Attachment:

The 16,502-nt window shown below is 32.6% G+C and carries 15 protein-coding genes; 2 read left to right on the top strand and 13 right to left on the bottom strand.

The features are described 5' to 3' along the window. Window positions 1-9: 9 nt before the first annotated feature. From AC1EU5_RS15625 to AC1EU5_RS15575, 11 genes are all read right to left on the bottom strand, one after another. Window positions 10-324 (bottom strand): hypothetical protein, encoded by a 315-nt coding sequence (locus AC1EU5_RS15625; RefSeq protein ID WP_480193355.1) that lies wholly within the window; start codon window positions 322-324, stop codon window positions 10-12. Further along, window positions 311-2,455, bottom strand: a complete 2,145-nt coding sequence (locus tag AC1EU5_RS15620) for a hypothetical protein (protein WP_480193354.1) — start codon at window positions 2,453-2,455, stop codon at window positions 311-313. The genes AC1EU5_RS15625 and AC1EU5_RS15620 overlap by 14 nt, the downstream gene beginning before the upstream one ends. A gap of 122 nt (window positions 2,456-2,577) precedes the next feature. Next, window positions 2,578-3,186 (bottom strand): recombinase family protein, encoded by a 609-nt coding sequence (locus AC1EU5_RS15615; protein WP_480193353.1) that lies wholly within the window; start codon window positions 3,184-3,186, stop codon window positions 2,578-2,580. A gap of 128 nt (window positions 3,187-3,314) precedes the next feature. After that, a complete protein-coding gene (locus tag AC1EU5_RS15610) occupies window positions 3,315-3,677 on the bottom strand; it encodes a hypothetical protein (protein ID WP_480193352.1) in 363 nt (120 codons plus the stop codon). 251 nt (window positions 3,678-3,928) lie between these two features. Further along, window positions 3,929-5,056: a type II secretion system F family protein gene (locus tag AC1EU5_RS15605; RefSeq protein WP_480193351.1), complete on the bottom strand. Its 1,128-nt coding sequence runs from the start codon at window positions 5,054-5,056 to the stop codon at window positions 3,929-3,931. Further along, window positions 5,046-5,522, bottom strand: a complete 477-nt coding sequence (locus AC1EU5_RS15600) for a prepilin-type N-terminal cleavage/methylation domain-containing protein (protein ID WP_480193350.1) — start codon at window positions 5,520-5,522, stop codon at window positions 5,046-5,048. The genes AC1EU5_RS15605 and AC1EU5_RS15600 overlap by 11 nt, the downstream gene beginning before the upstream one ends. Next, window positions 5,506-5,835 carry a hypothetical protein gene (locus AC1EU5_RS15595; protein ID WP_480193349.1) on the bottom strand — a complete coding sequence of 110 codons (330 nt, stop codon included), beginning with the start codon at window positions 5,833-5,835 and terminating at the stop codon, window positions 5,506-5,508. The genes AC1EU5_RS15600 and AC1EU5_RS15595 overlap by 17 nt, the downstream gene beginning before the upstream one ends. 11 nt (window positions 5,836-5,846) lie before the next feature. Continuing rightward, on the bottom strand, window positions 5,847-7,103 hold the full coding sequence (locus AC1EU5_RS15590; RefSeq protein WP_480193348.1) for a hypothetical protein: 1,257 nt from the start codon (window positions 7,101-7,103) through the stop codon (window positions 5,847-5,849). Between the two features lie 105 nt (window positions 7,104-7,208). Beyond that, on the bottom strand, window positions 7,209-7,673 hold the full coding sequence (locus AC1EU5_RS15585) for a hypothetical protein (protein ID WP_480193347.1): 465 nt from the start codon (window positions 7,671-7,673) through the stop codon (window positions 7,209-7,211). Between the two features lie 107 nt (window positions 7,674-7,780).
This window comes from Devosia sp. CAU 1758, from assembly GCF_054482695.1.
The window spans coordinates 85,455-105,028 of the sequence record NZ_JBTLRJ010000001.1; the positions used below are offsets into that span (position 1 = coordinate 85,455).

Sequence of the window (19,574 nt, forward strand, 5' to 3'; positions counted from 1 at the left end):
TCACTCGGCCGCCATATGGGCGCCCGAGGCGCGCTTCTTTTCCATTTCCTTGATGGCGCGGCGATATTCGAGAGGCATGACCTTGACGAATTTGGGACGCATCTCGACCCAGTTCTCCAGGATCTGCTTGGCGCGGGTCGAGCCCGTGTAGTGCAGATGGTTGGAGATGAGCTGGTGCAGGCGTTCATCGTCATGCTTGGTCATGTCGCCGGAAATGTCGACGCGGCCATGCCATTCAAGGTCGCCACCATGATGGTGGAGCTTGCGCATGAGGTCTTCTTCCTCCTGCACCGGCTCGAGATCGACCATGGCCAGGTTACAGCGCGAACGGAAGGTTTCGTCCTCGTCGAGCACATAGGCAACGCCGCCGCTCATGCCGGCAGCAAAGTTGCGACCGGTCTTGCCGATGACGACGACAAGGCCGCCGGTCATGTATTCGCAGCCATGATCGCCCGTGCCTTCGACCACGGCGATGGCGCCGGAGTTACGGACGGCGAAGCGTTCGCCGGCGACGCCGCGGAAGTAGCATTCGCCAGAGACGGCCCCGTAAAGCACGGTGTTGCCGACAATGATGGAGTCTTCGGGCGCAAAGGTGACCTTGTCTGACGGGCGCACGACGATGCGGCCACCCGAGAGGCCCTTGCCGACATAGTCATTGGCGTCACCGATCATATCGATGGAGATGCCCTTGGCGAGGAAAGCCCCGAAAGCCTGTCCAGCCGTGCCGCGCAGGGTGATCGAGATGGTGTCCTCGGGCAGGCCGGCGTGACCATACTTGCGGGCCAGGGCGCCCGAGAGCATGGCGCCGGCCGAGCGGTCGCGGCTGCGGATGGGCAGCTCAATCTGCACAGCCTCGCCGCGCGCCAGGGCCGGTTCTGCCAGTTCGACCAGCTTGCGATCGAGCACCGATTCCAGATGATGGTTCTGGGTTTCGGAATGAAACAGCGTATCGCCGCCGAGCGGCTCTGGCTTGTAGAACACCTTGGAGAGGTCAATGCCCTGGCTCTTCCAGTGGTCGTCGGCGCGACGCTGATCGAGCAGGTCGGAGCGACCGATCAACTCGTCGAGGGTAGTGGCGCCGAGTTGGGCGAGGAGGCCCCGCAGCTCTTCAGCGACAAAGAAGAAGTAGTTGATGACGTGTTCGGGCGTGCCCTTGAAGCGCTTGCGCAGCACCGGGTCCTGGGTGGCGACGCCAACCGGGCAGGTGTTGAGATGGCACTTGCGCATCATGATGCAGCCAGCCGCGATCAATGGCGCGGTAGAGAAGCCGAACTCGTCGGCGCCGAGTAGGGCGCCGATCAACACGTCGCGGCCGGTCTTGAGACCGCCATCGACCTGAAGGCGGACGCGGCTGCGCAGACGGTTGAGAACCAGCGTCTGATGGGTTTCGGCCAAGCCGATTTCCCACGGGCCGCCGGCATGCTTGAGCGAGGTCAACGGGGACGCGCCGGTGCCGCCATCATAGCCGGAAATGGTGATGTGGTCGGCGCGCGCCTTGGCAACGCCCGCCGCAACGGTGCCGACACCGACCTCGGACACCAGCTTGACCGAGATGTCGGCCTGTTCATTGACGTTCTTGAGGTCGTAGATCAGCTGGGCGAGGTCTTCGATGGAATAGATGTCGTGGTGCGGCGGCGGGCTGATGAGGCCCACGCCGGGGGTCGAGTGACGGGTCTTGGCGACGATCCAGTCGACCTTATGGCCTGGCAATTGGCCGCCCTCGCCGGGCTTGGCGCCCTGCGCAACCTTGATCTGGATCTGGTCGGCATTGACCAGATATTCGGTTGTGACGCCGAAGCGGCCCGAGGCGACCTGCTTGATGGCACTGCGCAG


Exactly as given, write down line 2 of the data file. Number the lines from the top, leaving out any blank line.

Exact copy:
The features are described 5' to 3' along the window. Window positions 1-9: 9 nt before the first annotated feature. From AC1EU5_RS15625 to AC1EU5_RS15575, 11 genes are all read right to left on the bottom strand, one after another. Window positions 10-324 (bottom strand): hypothetical protein, encoded by a 315-nt coding sequence (locus AC1EU5_RS15625; RefSeq protein ID WP_480193355.1) that lies wholly within the window; start codon window positions 322-324, stop codon window positions 10-12. Further along, window positions 311-2,455, bottom strand: a complete 2,145-nt coding sequence (locus tag AC1EU5_RS15620) for a hypothetical protein (protein WP_480193354.1) — start codon at window positions 2,453-2,455, stop codon at window positions 311-313. The genes AC1EU5_RS15625 and AC1EU5_RS15620 overlap by 14 nt, the downstream gene beginning before the upstream one ends. A gap of 122 nt (window positions 2,456-2,577) precedes the next feature. Next, window positions 2,578-3,186 (bottom strand): recombinase family protein, encoded by a 609-nt coding sequence (locus AC1EU5_RS15615; protein WP_480193353.1) that lies wholly within the window; start codon window positions 3,184-3,186, stop codon window positions 2,578-2,580. A gap of 128 nt (window positions 3,187-3,314) precedes the next feature. After that, a complete protein-coding gene (locus tag AC1EU5_RS15610) occupies window positions 3,315-3,677 on the bottom strand; it encodes a hypothetical protein (protein ID WP_480193352.1) in 363 nt (120 codons plus the stop codon). 251 nt (window positions 3,678-3,928) lie between these two features. Further along, window positions 3,929-5,056: a type II secretion system F family protein gene (locus tag AC1EU5_RS15605; RefSeq protein WP_480193351.1), complete on the bottom strand. Its 1,128-nt coding sequence runs from the start codon at window positions 5,054-5,056 to the stop codon at window positions 3,929-3,931. Further along, window positions 5,046-5,522, bottom strand: a complete 477-nt coding sequence (locus AC1EU5_RS15600) for a prepilin-type N-terminal cleavage/methylation domain-containing protein (protein ID WP_480193350.1) — start codon at window positions 5,520-5,522, stop codon at window positions 5,046-5,048. The genes AC1EU5_RS15605 and AC1EU5_RS15600 overlap by 11 nt, the downstream gene beginning before the upstream one ends. Next, window positions 5,506-5,835 carry a hypothetical protein gene (locus AC1EU5_RS15595; protein ID WP_480193349.1) on the bottom strand — a complete coding sequence of 110 codons (330 nt, stop codon included), beginning with the start codon at window positions 5,833-5,835 and terminating at the stop codon, window positions 5,506-5,508. The genes AC1EU5_RS15600 and AC1EU5_RS15595 overlap by 17 nt, the downstream gene beginning before the upstream one ends. 11 nt (window positions 5,836-5,846) lie before the next feature. Continuing rightward, on the bottom strand, window positions 5,847-7,103 hold the full coding sequence (locus AC1EU5_RS15590; RefSeq protein WP_480193348.1) for a hypothetical protein: 1,257 nt from the start codon (window positions 7,101-7,103) through the stop codon (window positions 5,847-5,849). Between the two features lie 105 nt (window positions 7,104-7,208). Beyond that, on the bottom strand, window positions 7,209-7,673 hold the full coding sequence (locus AC1EU5_RS15585) for a hypothetical protein (protein ID WP_480193347.1): 465 nt from the start codon (window positions 7,671-7,673) through the stop codon (window positions 7,209-7,211). Between the two features lie 107 nt (window positions 7,674-7,780).